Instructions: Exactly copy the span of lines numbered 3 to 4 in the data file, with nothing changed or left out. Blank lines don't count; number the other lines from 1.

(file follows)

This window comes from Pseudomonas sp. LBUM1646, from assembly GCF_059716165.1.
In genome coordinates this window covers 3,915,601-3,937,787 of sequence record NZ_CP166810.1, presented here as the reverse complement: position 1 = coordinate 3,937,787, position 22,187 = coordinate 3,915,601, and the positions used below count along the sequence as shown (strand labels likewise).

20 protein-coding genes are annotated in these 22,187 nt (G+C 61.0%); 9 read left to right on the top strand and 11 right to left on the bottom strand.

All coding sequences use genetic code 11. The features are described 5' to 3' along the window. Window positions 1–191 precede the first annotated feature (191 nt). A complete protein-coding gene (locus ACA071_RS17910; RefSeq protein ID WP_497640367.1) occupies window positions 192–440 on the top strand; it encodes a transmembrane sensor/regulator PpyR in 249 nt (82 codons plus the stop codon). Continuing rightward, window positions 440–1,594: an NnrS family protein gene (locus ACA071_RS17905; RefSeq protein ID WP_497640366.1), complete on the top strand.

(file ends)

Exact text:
20 protein-coding genes are annotated in these 22,187 nt (G+C 61.0%); 9 read left to right on the top strand and 11 right to left on the bottom strand.

All coding sequences use genetic code 11. The features are described 5' to 3' along the window. Window positions 1–191 precede the first annotated feature (191 nt). A complete protein-coding gene (locus ACA071_RS17910; RefSeq protein ID WP_497640367.1) occupies window positions 192–440 on the top strand; it encodes a transmembrane sensor/regulator PpyR in 249 nt (82 codons plus the stop codon). Continuing rightward, window positions 440–1,594: an NnrS family protein gene (locus ACA071_RS17905; RefSeq protein ID WP_497640366.1), complete on the top strand.